I could only spend half an hour on site and there was no sign of the bird...or any waders for that matter. A Grey Wagtail was flitting around and out on the moor I saw three Kestrels and a Peregrine perched on various posts and gates. A lone Stonechat was also seen and provided the only other real interest. So back home after another dip in Somerset this year...and then to make things worse I found out the bird had relocated just up the road so I was looking in the wrong place all along!

Tuesday, 9 October 2012

Ham Wall RSPB - Sun 7 Oct

After my trip to Scotland we had a family excursion this afternoon and popped up to Ham Wall RSPB reserve for a nice walk (I was also hoping to see the Pectoral Sandpiper which was present but it failed to show during our time on site). There were good numbers of Wigeon present and numerous Snipe and Lapwing. A single Great White Egret dwarfed its Little Egret cousins. A foraging flock of Long-tailed Tits and Goldcrests contained at least one Chiffchaff. On the way back to the car I bumped in to an old friend from Wales who I'd not seen for years, so I good end to a nice afternoon out.

Scotland - Tues 2 Oct to Sat 6 Oct

A short break to Scotland started off early Tuesday morning with a ten hour drive ending up at Loch Garten RSPB reserve at 4.00pm. An hour or so at the reserve before checking in to our hotel in Nethybridge produced just one Scottish speciality...Red Squirrel.
We did see some very obliging Coal Tits, a couple even brave enough to land on an out-stretched hand!
Three Goosanders flew over and we later relocated them and two others on the loch itself. As we drove in to Nethybridge I spotted a Dipper on the stream, a good end to a long day.
An early start on Wednesday and a short drive to Dorback Moor where we were treated to great views of Black Grouse. At first we thought there were just three birds present but when they took to the air and flew past we were surprised to count nine individuals. We also connected with our first (of many) Red Grouse of the trip, with a couple on the moor.
On to Abernethy Forest and the first of eight attempts to see Capercaille! No sign of this massive grouse but I did locate a couple of Crested Tits. Next stop the top of Straithcairn, also known as the Findhorn Valley and after dodging a couple of showers we finally got distant views of an adult Golden Eagle. Our final stop of the day was at Curr Wood where our patience paid off as we finally located a hand-full of Parrot Crossbills.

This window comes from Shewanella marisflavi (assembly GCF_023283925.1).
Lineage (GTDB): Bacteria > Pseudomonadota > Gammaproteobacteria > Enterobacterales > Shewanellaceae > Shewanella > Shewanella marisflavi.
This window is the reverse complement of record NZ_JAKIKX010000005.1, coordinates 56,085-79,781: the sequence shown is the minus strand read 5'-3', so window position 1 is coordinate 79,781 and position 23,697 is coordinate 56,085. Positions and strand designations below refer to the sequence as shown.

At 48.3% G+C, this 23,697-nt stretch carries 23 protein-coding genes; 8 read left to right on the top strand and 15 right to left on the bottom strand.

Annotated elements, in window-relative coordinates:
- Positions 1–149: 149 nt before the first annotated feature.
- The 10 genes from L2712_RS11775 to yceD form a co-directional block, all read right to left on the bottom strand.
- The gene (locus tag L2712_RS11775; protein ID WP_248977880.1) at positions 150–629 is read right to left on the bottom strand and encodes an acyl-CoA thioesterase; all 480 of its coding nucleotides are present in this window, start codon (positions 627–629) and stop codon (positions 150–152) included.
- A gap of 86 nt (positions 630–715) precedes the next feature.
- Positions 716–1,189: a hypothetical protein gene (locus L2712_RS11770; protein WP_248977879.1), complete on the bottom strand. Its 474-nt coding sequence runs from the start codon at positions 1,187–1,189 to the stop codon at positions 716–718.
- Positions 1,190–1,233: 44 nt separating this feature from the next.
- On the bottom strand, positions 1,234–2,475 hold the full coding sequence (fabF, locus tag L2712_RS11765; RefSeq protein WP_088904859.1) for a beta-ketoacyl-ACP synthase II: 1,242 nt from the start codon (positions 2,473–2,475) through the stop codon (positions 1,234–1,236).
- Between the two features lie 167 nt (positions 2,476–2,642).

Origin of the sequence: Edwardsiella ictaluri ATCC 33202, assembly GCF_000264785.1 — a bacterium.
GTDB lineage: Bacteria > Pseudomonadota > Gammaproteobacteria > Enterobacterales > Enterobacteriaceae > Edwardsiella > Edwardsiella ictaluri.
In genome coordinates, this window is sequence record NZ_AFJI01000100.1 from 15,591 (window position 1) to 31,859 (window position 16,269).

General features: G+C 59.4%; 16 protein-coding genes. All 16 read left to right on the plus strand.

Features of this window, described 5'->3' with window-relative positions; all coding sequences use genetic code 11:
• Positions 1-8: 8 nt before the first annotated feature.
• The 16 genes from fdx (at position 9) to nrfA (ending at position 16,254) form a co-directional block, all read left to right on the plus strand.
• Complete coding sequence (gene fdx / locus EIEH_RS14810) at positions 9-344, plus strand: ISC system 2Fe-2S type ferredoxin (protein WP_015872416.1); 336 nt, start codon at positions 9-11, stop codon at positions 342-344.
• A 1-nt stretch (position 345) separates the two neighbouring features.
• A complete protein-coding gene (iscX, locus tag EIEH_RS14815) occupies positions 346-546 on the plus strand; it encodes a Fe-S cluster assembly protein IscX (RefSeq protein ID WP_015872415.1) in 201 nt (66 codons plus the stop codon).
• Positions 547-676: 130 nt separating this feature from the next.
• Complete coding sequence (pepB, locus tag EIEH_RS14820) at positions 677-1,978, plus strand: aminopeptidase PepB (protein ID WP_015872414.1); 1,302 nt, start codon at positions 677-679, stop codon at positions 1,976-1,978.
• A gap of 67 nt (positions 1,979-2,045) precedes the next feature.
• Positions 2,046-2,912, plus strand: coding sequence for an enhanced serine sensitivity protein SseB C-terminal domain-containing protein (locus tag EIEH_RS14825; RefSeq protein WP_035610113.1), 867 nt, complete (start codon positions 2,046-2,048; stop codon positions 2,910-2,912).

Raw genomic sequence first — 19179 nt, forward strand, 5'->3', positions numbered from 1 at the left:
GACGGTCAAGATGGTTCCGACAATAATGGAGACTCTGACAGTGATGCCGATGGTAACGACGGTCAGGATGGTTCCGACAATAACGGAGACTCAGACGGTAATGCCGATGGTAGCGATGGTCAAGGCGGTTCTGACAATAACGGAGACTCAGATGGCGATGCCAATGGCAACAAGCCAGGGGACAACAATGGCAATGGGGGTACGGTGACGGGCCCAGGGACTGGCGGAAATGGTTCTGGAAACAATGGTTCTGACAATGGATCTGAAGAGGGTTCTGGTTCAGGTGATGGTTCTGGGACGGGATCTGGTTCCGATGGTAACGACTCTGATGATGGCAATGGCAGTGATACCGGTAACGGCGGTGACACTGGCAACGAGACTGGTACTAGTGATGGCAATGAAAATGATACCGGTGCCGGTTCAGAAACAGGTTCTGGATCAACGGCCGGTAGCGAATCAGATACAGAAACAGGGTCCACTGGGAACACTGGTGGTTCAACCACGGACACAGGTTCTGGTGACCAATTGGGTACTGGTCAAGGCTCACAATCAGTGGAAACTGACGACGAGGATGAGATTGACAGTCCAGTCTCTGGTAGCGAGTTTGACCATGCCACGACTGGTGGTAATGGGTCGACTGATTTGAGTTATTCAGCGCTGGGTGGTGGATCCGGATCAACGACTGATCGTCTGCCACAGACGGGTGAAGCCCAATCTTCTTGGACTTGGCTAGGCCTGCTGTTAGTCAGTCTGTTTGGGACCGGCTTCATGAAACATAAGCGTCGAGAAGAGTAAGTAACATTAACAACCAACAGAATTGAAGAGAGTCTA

Day three was spent on the coast with various seawatches along the Moray Firth. Starting at Nairn we had a very smart looking Hooded Crow on the beach.
Out to sea a couple of Long-tailed Ducks and both Common and Velvet Scoters. As we moved round to Burghead and Hopeman we also added Eider and Black Guillemot to the growing trip list. A lone Blackcap was found in the scrub at Hopeman and was the only warbler of the trip. Two visits during the day to Findhorn produced a large flock of Pink-footed Geese and a small herd of Whooper Swans. Waders were represented by large numbers of Redshank and smaller numbers of Knot, Dunlin and Golden Plover amongst others and several Turnstone were seen in the various harbours we visited.
Our penultimate day started off with a pre-breakfast trip in to the forest to try again for Capercaille (and fail again!). Next stop the Cairngorms and a walk up to Corrie Cos, this was extremely hard work but our determination paid off with a very obliging Ptarmigan that I picked out amongst the rocks, though heavy mist was a bit of a problem!
A Snow Bunting was seen but missed by me, but I got lucky as I saw and heard three more fly overhead. We also saw a Mountain Hare as we walked up the path. Back down and off to the Findhorn Valley for a second visit. Along the way we disturbed a large covey of Grey Partridge and on reaching the top of the valley were treated to wonderful views of two sub-adult Golden Eagles. A Merlin also put in an appearance, as did a single male Common Crossbill (noticeably smaller and more delicate than the birds we had seen a couple of days earlier). Another couple of attempts at the end of the day looking for Capercaille were again unsuccessful.
The final day of our mini-break and after breakfast and checking out of the hotel we made one final attempt to get the one bird missing from our lists, and this time fortune was on our side as we drove down to Forest Lodge a female Capercaille was sat in the track in front of us. We watched this cracking bird for several minutes until a rather inconsiderate cyclist hammered past the car and flushed it. A brief stop at Loch Garten RSPB failed to add anything so we undertook the long drive home, getting back to Somerset by 7.00pm after a brilliant trip with a total of 100 species on the final list.